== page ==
Author Archives: tomstafford

Why the stupid think they’re smart

Psychologists have shown humans are poor judges of their own abilities, from sense of humour to grammar. Those worst at it are the worst judges of all. You’re pretty smart right? Clever, and funny too. Of course you are, just like me. But wouldn’t it be terrible if we were mistaken? Psychologists have shown that […]

Do violent video games make teens ‘eat and cheat’ more?

By Tom Stafford, University of Sheffield The Headlines Business Standard: Violent video games make teens eat more, cheat more Scienceblog.com: Teens ‘Eat more, cheat more’ after playing violent video games The Times of India: Violent video games make teens cheat more The story Playing the violent video game Grand Theft Auto made teenagers more aggressive, […]

How muggers size up your walk

The way people move can influence the likelihood of an attack by a stranger. The good news, though, is that altering this can reduce the chances of being targeted. How you move gives a lot away. Maybe too much, if the wrong person is watching. We think, for instance, that the way people walk can […]

Does studying economics make you more selfish?

When economics students learn about what makes fellow humans tick it affects the way they treat others. Not necessarily in a good way, as Tom Stafford explains. Studying human behaviour can be like a dog trying to catch its own tail. As we learn more about ourselves, our new beliefs change how we behave. Research […]

The effect of diminished belief in free will

Studies have shown that people who believe things happen randomly and not through our own choice often behave much worse than those who believe the opposite. Are you reading this because you chose to? Or are you doing so as a result of forces beyond your control? After thousands of years of philosophy, theology, argument […]

It is mind control but not as we know it

The Headlines The Independent: First ever human brain-to-brain interface successfully tested BBC News: Are we close to making human ‘mind control’ a reality? Visual News: Mind Control is Now a Reality: UW Researcher Controls Friend Via an Internet Connection The story Using the internet, one researcher remotely controls the finger of another, using it to […]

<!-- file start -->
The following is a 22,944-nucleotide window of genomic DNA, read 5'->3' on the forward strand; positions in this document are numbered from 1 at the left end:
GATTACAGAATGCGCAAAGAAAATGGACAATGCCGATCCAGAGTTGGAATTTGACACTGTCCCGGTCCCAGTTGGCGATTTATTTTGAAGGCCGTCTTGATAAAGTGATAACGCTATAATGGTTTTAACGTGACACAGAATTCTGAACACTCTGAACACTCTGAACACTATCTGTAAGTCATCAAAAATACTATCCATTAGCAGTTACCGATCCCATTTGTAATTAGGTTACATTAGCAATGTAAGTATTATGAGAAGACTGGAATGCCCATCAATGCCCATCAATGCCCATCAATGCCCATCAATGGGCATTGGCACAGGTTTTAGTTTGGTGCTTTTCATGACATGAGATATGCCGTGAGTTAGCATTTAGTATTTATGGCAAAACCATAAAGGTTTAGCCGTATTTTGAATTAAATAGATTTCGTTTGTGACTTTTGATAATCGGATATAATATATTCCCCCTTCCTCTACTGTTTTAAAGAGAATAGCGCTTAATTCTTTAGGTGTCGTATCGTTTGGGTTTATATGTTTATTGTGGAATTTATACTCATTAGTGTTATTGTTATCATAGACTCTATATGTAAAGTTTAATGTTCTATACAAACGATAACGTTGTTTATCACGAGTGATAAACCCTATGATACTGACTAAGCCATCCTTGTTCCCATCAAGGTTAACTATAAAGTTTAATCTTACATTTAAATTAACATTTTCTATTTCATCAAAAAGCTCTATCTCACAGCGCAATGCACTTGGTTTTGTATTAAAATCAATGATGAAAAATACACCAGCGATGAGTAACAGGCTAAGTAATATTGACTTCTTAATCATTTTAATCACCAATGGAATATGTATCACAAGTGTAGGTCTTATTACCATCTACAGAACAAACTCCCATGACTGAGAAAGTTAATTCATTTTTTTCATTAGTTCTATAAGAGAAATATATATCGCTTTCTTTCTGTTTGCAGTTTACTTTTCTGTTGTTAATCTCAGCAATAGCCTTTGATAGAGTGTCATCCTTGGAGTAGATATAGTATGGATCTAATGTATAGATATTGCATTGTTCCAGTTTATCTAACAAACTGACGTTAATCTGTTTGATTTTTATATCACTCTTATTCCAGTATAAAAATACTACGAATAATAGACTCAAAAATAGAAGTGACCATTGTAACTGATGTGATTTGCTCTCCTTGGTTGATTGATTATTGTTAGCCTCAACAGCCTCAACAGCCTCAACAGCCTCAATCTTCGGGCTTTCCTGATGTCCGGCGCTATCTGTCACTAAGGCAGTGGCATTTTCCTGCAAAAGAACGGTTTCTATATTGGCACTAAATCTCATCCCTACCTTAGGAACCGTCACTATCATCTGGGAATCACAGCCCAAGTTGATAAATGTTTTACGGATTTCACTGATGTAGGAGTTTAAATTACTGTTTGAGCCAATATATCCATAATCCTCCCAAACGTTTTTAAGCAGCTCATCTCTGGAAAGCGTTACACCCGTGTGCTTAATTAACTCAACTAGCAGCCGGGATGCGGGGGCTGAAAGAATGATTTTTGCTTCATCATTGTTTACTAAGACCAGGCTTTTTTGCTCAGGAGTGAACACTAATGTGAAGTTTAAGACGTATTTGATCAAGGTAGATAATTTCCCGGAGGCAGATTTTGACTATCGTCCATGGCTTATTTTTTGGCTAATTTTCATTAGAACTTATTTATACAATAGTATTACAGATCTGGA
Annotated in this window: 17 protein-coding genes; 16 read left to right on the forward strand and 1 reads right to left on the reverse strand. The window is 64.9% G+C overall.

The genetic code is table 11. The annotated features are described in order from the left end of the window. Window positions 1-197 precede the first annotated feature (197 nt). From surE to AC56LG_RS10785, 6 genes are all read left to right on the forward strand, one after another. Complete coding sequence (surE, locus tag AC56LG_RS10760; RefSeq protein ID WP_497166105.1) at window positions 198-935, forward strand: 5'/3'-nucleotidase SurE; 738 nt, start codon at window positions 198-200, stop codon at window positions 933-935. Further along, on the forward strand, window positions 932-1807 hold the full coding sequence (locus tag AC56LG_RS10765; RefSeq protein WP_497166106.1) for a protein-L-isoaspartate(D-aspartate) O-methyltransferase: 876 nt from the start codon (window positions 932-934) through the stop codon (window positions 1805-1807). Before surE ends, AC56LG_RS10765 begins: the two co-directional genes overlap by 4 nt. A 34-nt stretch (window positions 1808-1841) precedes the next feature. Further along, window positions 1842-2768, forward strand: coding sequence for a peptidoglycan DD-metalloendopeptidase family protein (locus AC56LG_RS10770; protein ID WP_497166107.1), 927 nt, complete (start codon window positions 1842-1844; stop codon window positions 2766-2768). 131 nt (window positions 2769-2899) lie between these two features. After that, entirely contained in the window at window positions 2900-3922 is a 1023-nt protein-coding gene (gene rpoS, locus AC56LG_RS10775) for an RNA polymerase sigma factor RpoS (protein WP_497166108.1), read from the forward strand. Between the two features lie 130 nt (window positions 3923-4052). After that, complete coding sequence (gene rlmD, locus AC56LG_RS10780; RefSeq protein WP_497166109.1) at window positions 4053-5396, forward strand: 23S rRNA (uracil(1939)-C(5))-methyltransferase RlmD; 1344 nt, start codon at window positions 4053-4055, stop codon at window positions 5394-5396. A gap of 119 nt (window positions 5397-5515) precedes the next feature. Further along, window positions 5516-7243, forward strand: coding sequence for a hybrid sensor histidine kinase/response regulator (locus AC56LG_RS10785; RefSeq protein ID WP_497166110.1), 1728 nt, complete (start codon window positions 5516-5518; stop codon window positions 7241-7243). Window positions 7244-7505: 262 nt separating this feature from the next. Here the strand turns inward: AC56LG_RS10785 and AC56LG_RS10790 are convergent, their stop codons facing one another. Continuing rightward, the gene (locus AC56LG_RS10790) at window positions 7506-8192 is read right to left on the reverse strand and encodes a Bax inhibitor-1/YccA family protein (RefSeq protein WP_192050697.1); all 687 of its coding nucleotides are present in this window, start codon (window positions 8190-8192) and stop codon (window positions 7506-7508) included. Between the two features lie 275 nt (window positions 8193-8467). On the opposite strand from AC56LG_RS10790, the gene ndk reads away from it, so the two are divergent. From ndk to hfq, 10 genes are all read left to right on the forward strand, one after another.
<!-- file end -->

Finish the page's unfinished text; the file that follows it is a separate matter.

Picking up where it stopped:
Drug addiction: The complex truth

We’re told studies have proven that drugs like heroin and cocaine instantly hook a user. But it isn’t that simple – little-known experiments over 30 years ago tell a very different tale. Drugs are scary. The words “heroin” and “cocaine” make people flinch. It’s not just the associations with crime and harmful health effects, but […]

Why the other queue always seem to move faster than yours

Whether it is supermarkets or traffic, there are two possible explanations for why you feel the world is against you, explains Tom Stafford. Sometimes I feel like the whole world is against me. The other lanes of traffic always move faster than mine. The same goes for the supermarket queues. While I’m at it, why […]

Are classical music competitions judged on looks?

Looking at the evidence behind a recent news story The headlines The Los Angeles Times: People trust eyes – not ears – when judging musicians Classic FM: Classical singers judged by actions not voice Nature: Musicians’ appearances matter more than their sound The story If you wanted to pick out the musician who won a […]

The deafening silence

All silences are not equal, some seem quieter than others. Why? It’s all to do with the way our brains adapt to the world around us, as Tom Stafford explains A “deafening silence” is a striking absence of noise, so profound that it seems to have its own quality. Objectively it is impossible for one […]

What makes the ouija board move

The mystery isn’t a connection to the spirit world, but why we can make movements and yet not realise that we’re making them. Ouija board cups and dowsing wands – just two examples of mystical items that seem to move of their own accord, when they are really being moved by the people holding them. […]

What makes an extravert?

Why do some people prefer adventure and the company of others, while others favour being alone? It’s all to do with how the brain processes rewards. Will you spend Saturday night in a crowded bar, or curled up with a good book? Is your ideal holiday adventure sports with a large group of mates and, […]

Why you think your phone is vibrating when it is not

Most of us experience false alarms with phones, and as Tom Stafford explains this happens because it is a common and unavoidable part of healthy brain function. Sensing phantom phone vibrations is a strangely common experience. Around 80% of us have imagined a phone vibrating in our pockets when it’s actually completely still. Almost 30% […]

‘digital dementia’ lowdown – from The Conversation

The Headlines The Telegraph: Surge in ‘digital dementia’ The Daily Mail: ‘Digital dementia’ on the rise as young people increasingly rely on technology instead of their brain Fox News: Is ‘digital dementia’ plaguing teenagers? The Story South Korea has the highest proportion of people with smartphones, 67%. Nearly 1 in 5 use their phone for […]

The Connected Brain: Edinburgh

I’m giving at talk at the Edinburgh festival on August 9th, called The Connected Brain. It will be at Summerhall (Fringe Venue 26 during the festival), cost £3, and here is the blurb: Headlines often ask if facebook is making us shallow, or google eroding our memories. In this talk we will look “under the […]

Workout music and your supplementary motor cortex

Why do we like to listen to tunes when we exercise? Psychologist Tom Stafford searches for answers within our brains, not the muscles we are exercising. Perhaps you have a favourite playlist for going to the gym or the park. Even if you haven’t, you’re certain to have seen joggers running along with headphones in […]

Follow

Get every new post delivered to your Inbox.

Join 24,103 other followers